Using Assessments in the Hiring Process: It’s All About Fit.
September 29, 2015
For salespeople, the hiring process can be tough. They sell – it’s what they do! So even a somewhat mediocre salesperson (or a good salesperson who’s not a cultural fit for your team), can end up charming the hiring team into thinking they’re a great fit.
They’re not to blame, of course – they’re just trying to get the job. But as a sales manager it can be frustrating to have salespeople on your team who are clearly not the right fit.
One tool that help cut through that confusion is an assessment. There are various kinds – DISC, Meyers-Briggs, Predictive Index – but the purpose when they’re used in hiring is almost always the same. It’s not usually the goal (or even possible) to identify whether or not someone is a good salesperson. You can, however, see if they’re a good fit.
Here are three tips for using behavior assessments in the sales hiring process:
1. Identify your ideal profile
Have you used assessments with your existing sales team? If you have some data on assessments, and can match it to sales numbers, do you see any trends?
Often our clients will identify an ideal profile for their salespeople, based on the specific activities that are involved. For example, a sales team might have three roles – lead generators, account managers, and sales engineers. What are the characteristics of each of those functions? Some might need a little more drive and determination, while others might need more attention to detail.
What you may discover is that you have one consistent successful profile, or you have a few key characteristics that are evident in your successful sales reps regardless of their complete profiles. Any information you can identify will be helpful as you evaluate sales candidates. You may also want to include this information in your job descriptions.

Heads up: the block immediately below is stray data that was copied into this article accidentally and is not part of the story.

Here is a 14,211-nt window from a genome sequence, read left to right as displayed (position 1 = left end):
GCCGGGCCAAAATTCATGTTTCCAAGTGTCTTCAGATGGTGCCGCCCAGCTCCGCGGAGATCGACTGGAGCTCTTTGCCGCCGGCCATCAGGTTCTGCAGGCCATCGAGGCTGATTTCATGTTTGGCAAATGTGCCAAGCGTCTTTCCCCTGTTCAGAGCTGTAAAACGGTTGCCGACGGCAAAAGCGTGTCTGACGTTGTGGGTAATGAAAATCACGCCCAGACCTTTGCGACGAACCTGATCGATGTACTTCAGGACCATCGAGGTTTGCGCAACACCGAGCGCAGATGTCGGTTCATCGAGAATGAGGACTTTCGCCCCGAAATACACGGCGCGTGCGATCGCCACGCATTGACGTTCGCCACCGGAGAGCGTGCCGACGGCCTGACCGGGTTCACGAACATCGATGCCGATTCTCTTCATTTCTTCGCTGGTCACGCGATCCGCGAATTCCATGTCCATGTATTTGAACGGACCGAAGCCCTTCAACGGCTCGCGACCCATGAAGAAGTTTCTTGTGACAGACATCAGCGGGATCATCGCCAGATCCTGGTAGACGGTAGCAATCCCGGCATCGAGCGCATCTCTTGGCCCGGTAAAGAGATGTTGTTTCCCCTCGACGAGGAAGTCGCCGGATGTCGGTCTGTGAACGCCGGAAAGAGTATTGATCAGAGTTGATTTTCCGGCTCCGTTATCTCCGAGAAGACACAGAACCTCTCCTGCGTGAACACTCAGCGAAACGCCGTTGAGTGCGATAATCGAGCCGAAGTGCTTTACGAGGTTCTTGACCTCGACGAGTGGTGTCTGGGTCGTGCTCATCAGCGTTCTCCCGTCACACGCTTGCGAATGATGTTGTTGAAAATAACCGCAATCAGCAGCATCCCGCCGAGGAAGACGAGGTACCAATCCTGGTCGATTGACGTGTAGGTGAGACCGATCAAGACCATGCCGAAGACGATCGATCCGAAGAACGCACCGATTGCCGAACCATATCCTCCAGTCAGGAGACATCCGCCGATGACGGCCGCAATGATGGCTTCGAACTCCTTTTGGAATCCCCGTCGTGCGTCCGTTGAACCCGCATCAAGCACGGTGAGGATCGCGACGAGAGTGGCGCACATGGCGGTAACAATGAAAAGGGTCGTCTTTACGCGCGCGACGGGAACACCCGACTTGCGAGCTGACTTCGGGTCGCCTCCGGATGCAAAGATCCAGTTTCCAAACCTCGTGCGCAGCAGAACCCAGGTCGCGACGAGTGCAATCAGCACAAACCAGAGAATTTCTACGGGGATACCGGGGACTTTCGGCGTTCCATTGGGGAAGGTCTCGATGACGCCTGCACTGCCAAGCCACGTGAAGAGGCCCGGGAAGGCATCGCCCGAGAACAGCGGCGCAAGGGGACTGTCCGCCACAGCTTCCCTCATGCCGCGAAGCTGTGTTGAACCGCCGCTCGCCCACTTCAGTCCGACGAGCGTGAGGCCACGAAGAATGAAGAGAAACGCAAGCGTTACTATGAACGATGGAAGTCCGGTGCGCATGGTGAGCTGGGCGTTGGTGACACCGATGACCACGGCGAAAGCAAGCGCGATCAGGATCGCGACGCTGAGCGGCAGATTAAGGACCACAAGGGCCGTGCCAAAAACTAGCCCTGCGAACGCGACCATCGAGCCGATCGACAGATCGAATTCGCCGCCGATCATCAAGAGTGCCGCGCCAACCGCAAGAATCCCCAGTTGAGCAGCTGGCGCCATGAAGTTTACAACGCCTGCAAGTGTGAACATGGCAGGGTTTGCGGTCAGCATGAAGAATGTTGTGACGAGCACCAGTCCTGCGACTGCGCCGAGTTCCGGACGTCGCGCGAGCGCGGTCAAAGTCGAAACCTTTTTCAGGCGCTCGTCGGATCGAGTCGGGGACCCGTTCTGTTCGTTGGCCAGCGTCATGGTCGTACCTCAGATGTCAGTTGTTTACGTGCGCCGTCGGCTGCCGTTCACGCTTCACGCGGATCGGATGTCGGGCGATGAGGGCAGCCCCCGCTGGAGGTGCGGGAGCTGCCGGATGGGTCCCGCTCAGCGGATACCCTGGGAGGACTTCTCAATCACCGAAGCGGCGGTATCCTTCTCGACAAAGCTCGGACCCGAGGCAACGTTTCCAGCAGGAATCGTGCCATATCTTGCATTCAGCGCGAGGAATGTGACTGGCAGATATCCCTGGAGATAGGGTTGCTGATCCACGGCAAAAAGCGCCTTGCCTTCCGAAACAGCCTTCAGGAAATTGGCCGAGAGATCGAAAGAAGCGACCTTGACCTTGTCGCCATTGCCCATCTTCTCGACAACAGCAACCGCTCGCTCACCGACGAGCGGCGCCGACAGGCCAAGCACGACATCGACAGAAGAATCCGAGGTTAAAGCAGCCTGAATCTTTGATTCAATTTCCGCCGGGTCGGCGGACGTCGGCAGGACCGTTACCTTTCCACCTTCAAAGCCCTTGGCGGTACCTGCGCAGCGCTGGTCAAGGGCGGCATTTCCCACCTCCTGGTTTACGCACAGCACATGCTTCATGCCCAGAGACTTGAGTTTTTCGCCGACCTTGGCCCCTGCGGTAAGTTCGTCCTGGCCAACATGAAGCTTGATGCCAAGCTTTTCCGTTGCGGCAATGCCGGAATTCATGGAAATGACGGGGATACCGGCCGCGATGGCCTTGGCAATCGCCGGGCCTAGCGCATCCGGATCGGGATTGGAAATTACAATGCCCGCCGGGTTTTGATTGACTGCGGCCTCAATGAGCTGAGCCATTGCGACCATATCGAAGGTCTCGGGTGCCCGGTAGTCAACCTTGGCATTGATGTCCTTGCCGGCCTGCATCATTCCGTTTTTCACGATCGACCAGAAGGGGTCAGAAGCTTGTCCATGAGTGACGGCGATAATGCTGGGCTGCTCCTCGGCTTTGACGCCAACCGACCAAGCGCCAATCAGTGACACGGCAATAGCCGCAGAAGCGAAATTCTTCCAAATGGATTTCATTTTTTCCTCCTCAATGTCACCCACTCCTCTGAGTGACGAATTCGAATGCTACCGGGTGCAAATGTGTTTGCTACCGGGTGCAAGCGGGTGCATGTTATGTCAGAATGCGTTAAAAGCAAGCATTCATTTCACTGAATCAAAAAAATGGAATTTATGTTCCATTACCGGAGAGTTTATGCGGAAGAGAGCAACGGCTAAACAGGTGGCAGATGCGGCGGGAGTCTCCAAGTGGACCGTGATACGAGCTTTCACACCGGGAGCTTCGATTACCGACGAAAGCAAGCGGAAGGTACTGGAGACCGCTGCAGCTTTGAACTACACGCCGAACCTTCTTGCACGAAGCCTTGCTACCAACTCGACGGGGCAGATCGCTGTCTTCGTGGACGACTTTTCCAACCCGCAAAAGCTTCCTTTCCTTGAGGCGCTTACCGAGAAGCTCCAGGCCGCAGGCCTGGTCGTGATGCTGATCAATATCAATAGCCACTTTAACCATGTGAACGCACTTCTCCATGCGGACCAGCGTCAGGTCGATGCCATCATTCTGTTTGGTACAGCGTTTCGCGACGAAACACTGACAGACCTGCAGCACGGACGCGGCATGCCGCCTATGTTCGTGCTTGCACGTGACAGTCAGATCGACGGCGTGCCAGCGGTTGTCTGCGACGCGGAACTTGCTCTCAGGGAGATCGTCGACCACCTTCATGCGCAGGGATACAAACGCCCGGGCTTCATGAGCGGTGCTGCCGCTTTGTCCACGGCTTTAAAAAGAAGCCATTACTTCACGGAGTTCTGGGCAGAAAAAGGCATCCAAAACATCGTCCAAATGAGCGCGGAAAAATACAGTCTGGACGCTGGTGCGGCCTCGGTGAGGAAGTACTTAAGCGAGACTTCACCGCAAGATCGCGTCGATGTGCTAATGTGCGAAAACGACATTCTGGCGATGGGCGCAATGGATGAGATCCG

2. Ignore the charm
This one is a little harder, but if you can pull it off it’s really helpful!
If you’re looking at a report for a sales candidate, try to strip away everything you know about them as a person and just look at the report. Picture a generic salesperson with those characteristics – would they be a good fit?
Sales success is dependent on a lot of factors, not all of which can be easily captured in an assessment. Personal presence, for example, is important, but in the long term it might not overcome a bad behavioral match. If you can look at a candidate’s report and focus on their behavior style, you might identify someone who’s a great person but will always be pushing the boundaries and rubbing you the wrong way. That can save you a lot of headaches in the future.
3. Integrate into the team
One thing to keep into account is that everyone on your team – including sales managers – has a behavioral and communication style. Just as the fit for a specific position is key, so is the fit within the team.
Does the sales manager like to set goals and develop plans, or would he prefer to have salespeople take the lead and only step in if there’s a problem? Does she like to socialize with the team, or would she rather stay completely professional? What’s the reporting style? How are meetings facilitated?
You might find a salesperson who checks all your boxes, but if they clash with the sales manager, it’s going to be a difficult fit.
Many assessments provide insight into how people prefer to be motivated and managed, and it’s worth taking some time to review that information. If your sales manager is unwilling or unable to meet the candidate’s needs, they might not be the best fit.
I hope these three tips are helpful for you as you integrate assessments into your hiring process. What additional advice do you have? Share your thoughts in the comments!
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